Will a Discovery Violation Earn a New Trial?

What Happens When the State Hides the Ball?

Sometimes intentionally, sometimes inadvertently, the Office of the State Attorney and its prosecutors will fail to provide discovery (evidence that it intends to use at trial), to the defense. When this occurs, we have a discovery violation. The Rules of Criminal Procedure require that the State provides a myriad of evidence within 15 days of the defense’s election to participate in the discovery process. 

The Process

First, you must have a skilled trial attorney who will be able to recognize when a violation has occurred. Adam Bantner is board certified in criminal trial law and has extensive trial experience. He will catch such a violation. 

Typically, a violation is not caught until trial when the Assistant State Attorney, through its witness, introduces evidence (a statement by the defendant, an observation of the witness, etc.) that has not been disclosed to the defense. When this happens, defense counsel must object and request that the statement be stricken and, I would recommend, request a mistrial. Should the court do neither, your attorney should request a Richardson hearing. It’s also important to note that it doesn’t matter whether the ASA was aware of the evidence. They are charged with constructive knowledge of the evidence possessed by their agents, i.e., law enforcement. Rojas v. State, 904 So.2d 598 (Fla. 5th DCA 2005).

Richardson Hearing

At this hearing, which will occur outside of the presence of the jury, the Court will first determine whether the evidence was not disclosed to the defense. Assuming this finding is made, the Court will next determine whether violation was harmless to the defense. This determinate is obviously the more complicated of the two findings that must be made. 

Recently, 15th Circuit Court Judge Harper summarized the determination as follows:

In State v. Schopp, 653 So. 2d 1016, 1019 (Fla. 1995) [20 Fla. L. Weekly S136a], the Florida Supreme Court made clear that “[t]he question of ‘prejudice’ in a discovery context is not dependent upon the potential impact of the undisclosed evidence on the fact finder but rather upon its impact on the defendant’s ability to prepare for trial.” (quoting Smith v. State, 500 So. 2d 125, 126 (Fla. 1986)). In conducting this analysis, the court should analyze whether the defense’s “trial preparation or strategy” would have been materially different had the defendant the benefit of the missing discovery. Scipio v. State, 928 So. 2d 1138, 1147 (Fla. 2006) [31 Fla. L. Weekly S114a]. “Trial preparation or strategy should be considered materially different if it reasonably could have benefitted the defendant.” Id. (quoting Schopp, 653 So. 2d at 1020). Only when the reviewing court “can say beyond a reasonable doubt that the defense was not procedurally prejudiced by the discovery violation can the error be considered harmless.” Id. (quoting Schopp, 653 So. 2d at 1021).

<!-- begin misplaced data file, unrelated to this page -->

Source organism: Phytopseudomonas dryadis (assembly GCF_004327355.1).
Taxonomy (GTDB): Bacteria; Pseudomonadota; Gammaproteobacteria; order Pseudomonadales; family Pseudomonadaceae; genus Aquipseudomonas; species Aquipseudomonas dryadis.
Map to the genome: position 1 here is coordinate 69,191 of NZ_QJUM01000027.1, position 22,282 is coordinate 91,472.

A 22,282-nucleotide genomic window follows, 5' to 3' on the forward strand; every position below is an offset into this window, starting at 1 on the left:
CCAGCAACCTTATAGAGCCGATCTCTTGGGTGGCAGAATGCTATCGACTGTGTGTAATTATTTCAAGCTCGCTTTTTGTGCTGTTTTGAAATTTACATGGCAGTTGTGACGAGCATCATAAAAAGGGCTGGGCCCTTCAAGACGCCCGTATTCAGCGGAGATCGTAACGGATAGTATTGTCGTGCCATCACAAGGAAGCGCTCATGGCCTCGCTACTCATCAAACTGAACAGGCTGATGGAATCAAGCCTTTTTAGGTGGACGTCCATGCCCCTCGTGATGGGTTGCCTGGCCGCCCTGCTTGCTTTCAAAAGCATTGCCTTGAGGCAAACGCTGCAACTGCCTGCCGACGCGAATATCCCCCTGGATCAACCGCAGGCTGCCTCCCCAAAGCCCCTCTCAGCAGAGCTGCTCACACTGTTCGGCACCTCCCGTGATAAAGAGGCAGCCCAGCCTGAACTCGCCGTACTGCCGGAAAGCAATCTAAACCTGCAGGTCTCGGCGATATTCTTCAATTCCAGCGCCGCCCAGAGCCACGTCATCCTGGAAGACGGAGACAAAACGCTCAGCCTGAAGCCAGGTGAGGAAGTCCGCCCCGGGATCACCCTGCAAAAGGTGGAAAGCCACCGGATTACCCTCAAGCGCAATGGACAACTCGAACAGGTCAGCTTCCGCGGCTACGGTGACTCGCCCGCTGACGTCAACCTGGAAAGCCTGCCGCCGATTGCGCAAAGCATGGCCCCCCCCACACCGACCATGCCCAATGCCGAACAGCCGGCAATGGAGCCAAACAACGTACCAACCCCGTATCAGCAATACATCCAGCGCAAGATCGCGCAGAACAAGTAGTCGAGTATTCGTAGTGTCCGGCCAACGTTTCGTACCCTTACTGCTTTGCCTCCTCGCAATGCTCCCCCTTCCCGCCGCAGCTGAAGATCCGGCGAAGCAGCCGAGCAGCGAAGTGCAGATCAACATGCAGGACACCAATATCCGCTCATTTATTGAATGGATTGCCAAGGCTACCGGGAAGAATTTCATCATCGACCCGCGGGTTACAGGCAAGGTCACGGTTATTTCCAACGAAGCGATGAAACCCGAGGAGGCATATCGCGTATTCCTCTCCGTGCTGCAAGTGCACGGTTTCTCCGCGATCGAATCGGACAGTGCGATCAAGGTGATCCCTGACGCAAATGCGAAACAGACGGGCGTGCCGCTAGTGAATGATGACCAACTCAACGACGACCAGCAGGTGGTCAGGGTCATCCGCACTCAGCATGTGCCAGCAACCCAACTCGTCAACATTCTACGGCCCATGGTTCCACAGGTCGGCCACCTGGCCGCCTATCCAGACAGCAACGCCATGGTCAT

Shannon v. State, FLWSUPP 2606SHAN (Fla. 15th Cir. Ct. 2018).

Will I Get a New Trial

This is the million dollar question. However, it is very fact specific. In Shannon, a new trial was not granted where evidence of defendant’s statement that “I’m going to fucking kill him” was not disclosed. The Court held that this statement was sufficiently similar to the properly admitted statement of “I’m going to go get my gun” so that the defense was not prejudiced in its preparation. Additionally, the defense was able to cross-examine the detective regarding the undisclosed statement and its strategy would not have changed had the undisclosed statement been disclosed. 

Expert Criminal Trial Representation Matters!

As you can see, trial work can be complicated. If you or your friends/family ever find yourself on the wrong side of a criminal allegation, don’t put your freedom in the hands of an inexperienced practitioner. Call The Bantner Firm today at 813.397.3965 to set up your free consultation!

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